An erudite survey of the evolution and distinctiveness of Jewish humor.
Dauber (Yiddish Language, Literature, and Culture/Columbia Univ.; The Worlds of Sholem Aleichem: The Remarkable Life and Afterlife of the Man Who Created Tevye, 2013, etc.) offers a thorough, authoritative examination of Jewish comedy “in all its vast and variegated forms, from antiquity to yesterday,” which is the subject of a course he has taught for the last 15 years. Although sprinkled with jokes, the book is not a compendium but instead a history of Jewish culture, theology, and literature focused on the function of satire, irony, and wit in Jewish life. The author begins by locating humor in the Talmud, Torah, and Old Testament. The Bible, he admits, “is actually Not Funny.” Nevertheless, he finds much evidence of biblical wit, parody, and laughter, citing, for example, Esther, Solomon, and Job. He notes Sarah’s laughter when she is told that she will bear a son with her aged husband, Abraham. “Her laugh,” Dauber writes, “is a laugh of irony: Sarah knows the way the world works, and she’s mocking her foolish husband for his fantastic beliefs.” After Isaac (“whose name comes from the Hebrew word for laughing”) is born, Sarah’s response is not “comic laughter of superiority but a humbled grin.” Dauber discusses three main theories of comedy: incongruity theory (Sarah’s laughter is an example); relief theory, referring to jokes that relieve tension; and congruity theory, joy that “bespeaks divine harmony.” The author gleans insights from philosophers (Kierkegaard, Wittgenstein, Bakhtin), Freud, and many novelists (Bellow, Kafka, and Roth, to name a few). He analyzes Woody Allen’s “curmudgeonly neurotics” and the work of generations of comics, including Jack Benny, Danny Kaye, the Marx Brothers, Nichols and May, Mel Brooks, Gilda Radner, and Jerry Seinfeld. Male comics, he finds, “were happy to turn out stereotypical portraits” of Jews, while women invented a broader range of characters but still might include “the self-deprecating schlimazel” and the Jewish mother.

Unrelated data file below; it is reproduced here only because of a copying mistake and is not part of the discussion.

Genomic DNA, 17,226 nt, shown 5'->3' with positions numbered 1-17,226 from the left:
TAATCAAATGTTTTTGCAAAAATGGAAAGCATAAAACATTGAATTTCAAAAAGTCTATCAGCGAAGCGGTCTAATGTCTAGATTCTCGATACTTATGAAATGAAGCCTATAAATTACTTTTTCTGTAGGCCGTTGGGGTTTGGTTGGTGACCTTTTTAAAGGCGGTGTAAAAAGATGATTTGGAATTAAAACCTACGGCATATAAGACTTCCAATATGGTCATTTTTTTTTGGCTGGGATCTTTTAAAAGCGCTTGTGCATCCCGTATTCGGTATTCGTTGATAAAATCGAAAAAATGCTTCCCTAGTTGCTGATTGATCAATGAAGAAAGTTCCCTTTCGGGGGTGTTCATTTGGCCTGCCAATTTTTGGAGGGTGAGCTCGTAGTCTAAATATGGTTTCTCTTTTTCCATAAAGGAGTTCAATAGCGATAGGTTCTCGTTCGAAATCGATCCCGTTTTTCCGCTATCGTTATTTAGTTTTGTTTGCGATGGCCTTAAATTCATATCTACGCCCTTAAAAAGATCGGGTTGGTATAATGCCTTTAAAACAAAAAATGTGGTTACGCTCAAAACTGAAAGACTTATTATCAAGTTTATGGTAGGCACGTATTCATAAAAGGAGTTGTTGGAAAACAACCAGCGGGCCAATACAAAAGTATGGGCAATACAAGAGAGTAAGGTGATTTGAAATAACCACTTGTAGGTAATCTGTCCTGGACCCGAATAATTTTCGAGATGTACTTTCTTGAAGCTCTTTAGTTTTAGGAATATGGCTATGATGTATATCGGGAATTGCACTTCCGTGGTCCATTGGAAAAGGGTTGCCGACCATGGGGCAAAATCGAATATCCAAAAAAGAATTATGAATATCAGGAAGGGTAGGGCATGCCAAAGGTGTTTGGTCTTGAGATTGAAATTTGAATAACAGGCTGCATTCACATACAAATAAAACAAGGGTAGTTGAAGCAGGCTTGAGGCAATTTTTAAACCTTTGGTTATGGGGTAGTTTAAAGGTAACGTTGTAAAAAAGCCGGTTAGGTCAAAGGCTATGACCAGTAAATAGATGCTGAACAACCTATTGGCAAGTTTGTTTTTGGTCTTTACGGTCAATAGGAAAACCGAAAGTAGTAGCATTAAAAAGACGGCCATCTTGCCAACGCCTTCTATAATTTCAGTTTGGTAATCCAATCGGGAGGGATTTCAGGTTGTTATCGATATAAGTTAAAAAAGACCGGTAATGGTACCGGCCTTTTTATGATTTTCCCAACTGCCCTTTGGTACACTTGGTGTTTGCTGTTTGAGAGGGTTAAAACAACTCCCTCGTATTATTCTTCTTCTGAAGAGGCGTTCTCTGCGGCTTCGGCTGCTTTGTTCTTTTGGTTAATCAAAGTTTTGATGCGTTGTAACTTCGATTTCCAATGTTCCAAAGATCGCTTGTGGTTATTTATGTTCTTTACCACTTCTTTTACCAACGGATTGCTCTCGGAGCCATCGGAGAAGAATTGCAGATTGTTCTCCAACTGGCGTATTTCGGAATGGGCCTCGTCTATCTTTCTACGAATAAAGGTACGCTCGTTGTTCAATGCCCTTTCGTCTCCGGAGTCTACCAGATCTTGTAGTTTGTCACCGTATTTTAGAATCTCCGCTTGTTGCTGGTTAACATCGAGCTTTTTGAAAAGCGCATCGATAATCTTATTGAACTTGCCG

A wide-ranging and insightful cultural analysis.